Looking at the fixed odds lines it’s interesting that it’s the Lib Dems who appear to have taken the biggest hit. The Lib Dem average seats line is now 17.5, down 5 after the locals. Labour, by comparison, remain fairly steady with the fixed odds companies: somehwere around 160 seats. The story is a little different on the spreads with both Spreadex and Sporting Index calling their Labour seats predictions down to the mid 140s.

The biggest losers of the Locals were surely UKIP. The party was all but wiped out having lost all the 150 or so council seats it held and gaining just one. UKIP’s moment of electoral significance appears to be well and truly over. It might be a short price, but the 1/10 Paddies offer for zero UKIP seats at the general election is still generous. It’s difficult to conceive where Nuttall can hope for any success.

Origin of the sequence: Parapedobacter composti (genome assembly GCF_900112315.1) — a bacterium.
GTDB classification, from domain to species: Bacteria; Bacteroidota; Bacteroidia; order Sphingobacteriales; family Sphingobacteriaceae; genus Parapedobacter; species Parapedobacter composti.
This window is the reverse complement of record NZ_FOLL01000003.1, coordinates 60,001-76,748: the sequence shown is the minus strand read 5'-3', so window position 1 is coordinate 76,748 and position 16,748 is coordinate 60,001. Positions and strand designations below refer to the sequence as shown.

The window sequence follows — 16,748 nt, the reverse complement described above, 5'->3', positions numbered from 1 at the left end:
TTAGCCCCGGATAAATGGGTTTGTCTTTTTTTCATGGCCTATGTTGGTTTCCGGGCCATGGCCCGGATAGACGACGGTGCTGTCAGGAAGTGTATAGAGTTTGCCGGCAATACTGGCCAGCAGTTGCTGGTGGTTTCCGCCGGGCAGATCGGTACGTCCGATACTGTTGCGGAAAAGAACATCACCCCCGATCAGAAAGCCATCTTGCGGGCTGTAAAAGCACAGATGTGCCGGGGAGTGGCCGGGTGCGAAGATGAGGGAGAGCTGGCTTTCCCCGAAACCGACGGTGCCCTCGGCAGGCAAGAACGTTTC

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GE2017 – Tracker – Wednesday 3rd May – Week 2 changes

Conservatives: Av u/o seats = 388.5 – 24hr change = -0.3 | Week change = +0.3

Labour: Av u/o seats = 160.8 – 24hr change = +0.6 | Week change = +1.6

Lib Dems: Av u/o seats = 23.2 – 24hr change = -0.6 | Week change = -3


Spreadex | Con 387-393 (24hr +2 / Week +3)| Lab 156-162 (-2/-6) | LD 25-28 (+0.5/-0.5)

Sporting Index | Con 384-390 (-1/0) | Lab 160-166 (0/-2) | LD 24-27 (-1/-2)

(2015 result | Con 330 | Lab 232 | LD 8)


Parliament has been dissolved so that’s the phoney war over. Time for the ‘real’ campaign to get going. The nation can hardly contain its excitement.